People’s Park and “Cop City”

Photograph Source: Chad Davis – CC BY 2.0

In Berkeley (California), there is a struggle against developers for the preservation of People’s Park, a memorial to decades of opposition to police violence and brutality. In Atlanta (Georgia), there is a struggle against the future development of a police training base called “Cop City” that is already feeling the teeth of police brutality. In Berkeley, People’s Park has become the home for many homeless victims of corporate derogation of the right to affordable housing. In Atlanta, Cop City has already become the symbol of corporate policing and its demolition of what remains of the people’s political rights.

When the source of social violence is able to rename itself as the authorized cure for that violence, it renders the entire issue irrational, like a language game played by drunken playboys. When the police kill a person saying “no” or running away, and they claim self-defense, or that their lives were endangered, they are just playing that game. Through the militarism of their training, they play a military language game as a set-up. They give a person a command, and when they don’t get instant obedience, pull out the gun.

The command is just a ploy, a military-style pretense to being lawful. The ploy is to give a humiliating command, one that a self-respecting person would refuse, and then punish that refusal. The cop has set the civilian up, as if they were in a military institution, but without consent. The law permits a cop to give a “lawful” command, but the cop determines its “lawfulness.” That is the language-game. The cop uses the command-obedience paradigm, but with the power to punish (by handcuffing, or arresting, or shooting in the back, etc.). It is used to criminalize self-respect, autonomy, and dignity. And the cops get to kill through that ploy.

As a bit of military culture, the cop use the command-and-obedience paradigm to whittle away at the democracy that civilians may still be dreaming of having. That is the dream that informs people’s sense of autonomy. And when assaulted by the police, it gets changed into a concept of social violence that is purely propagandistic, a mere tool for social control. And that is what the police plan for their Cop City. It will be a place to play war-games against the people by an armed machine that uses guns instead of language.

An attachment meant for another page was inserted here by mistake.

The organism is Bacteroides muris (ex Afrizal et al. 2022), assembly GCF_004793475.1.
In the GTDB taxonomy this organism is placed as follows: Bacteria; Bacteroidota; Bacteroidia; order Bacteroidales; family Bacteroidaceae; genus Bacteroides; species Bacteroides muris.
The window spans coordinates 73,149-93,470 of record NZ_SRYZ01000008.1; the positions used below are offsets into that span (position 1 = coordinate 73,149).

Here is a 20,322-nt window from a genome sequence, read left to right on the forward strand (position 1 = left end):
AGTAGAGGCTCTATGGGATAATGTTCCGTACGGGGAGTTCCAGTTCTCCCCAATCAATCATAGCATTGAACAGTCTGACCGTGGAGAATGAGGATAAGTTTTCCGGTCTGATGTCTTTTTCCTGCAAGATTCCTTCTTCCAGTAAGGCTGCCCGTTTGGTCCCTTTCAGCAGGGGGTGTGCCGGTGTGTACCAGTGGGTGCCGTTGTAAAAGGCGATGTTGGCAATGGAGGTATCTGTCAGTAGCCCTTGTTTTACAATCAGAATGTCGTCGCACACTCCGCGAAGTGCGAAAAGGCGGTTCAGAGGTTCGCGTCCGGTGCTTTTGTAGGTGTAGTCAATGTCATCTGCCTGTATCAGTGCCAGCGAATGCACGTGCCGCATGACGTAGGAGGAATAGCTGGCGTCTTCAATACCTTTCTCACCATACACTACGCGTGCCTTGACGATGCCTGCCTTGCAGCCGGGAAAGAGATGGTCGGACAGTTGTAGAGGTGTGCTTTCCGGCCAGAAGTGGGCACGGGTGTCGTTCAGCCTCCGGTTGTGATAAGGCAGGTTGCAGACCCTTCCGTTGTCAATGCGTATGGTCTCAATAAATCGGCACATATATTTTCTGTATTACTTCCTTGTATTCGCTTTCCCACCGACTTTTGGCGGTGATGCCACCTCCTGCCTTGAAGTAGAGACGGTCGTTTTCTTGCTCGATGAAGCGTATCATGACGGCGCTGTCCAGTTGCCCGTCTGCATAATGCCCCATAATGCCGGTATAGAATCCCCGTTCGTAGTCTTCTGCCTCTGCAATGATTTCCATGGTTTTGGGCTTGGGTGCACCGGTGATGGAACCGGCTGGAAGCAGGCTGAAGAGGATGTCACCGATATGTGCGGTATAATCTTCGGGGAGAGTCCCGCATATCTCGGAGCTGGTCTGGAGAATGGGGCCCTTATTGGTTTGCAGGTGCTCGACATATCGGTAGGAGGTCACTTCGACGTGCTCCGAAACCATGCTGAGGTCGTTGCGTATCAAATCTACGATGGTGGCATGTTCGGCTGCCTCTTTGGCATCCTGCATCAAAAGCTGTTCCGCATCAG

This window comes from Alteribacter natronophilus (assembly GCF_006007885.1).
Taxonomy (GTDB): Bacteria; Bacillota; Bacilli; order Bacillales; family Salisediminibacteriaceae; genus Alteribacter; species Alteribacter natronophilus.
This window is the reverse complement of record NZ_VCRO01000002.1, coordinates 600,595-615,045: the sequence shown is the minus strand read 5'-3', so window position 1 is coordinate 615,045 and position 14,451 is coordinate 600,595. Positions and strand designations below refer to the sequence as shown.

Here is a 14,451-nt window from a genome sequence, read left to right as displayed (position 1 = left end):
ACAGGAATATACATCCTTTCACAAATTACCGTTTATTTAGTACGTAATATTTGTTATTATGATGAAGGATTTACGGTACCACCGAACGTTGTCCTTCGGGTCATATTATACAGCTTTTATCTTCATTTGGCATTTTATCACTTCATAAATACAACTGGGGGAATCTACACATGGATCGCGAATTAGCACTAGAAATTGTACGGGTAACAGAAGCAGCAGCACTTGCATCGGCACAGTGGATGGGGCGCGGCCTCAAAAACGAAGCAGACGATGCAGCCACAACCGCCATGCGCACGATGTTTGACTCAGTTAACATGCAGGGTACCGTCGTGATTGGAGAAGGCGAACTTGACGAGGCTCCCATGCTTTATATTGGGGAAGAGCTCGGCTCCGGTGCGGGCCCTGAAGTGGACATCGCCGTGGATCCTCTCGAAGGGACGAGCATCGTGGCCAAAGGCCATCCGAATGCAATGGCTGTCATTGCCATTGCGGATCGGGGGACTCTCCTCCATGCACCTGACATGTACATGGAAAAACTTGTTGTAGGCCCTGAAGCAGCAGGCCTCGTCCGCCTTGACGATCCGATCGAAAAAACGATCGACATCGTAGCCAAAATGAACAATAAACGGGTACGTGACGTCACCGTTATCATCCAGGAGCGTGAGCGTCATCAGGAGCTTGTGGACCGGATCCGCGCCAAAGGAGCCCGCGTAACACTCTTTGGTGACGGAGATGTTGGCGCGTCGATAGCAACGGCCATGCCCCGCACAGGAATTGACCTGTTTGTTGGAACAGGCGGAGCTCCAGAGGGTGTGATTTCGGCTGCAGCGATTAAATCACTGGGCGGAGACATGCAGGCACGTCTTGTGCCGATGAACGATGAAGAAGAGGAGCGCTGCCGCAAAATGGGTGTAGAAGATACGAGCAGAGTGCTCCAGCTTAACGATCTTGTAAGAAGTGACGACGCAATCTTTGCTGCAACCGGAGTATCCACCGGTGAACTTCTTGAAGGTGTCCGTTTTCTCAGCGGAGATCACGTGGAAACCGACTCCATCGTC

We know that, in the US, the police shoot an average of 1100 people each year. That is the tally of a government killing its own people. It is a pathology that not only kills, but leaves many others wounded and/or beaten. The police call it law enforcement, but the power to punish is the legitimization of impunity, which means the power to be a law unto themselves. They rename it, but it is at the center of social violence in this country. It has created the largest prison system in the world, holding 25% of the world’s prisoners (though the US has only 5% of the world’s people).

In Berkeley, People’s Park seeks to preserve a piece of land dedicated to the struggle against social violence. It stands as a bigger monument: against the War in Vietnam, and for the struggles against racism, colonialism, homelessness, and the impoverishment from inflation (secretly a massive wage-cut).

In Atlanta, today, a sister-city struggle is being waged against the police who wish to turn a forest on the edge of town into a massive training ground on which to play urban war-games. It is a struggle in the name of the same dream of democracy and justice. Though the City Council of Atlanta voted 10 – 4 in September to affirm the lease of the land, the people, some 70% of them, stood opposed to that; at a City Council meeting that went on for more than 17 hours, they came together to oppose the building of this “military” base. A letter to the Mayor opposing the project and calling for his resignation was signed by 48 local organizations.

The horror of this complex is its focus on urban warfare. It will have a “mock” city in which to practice maneuvers against urban demonstrators, an area for explosives training, a heli-port for Vietnam Era combat craft, and a number of shooting ranges. This complex will cost $90 million. The funds for it, beyond that paid by the city, will be covered by the Atlanta Police Foundation, with contributions from corporate backers, including Coca-Cola and the Bank of America.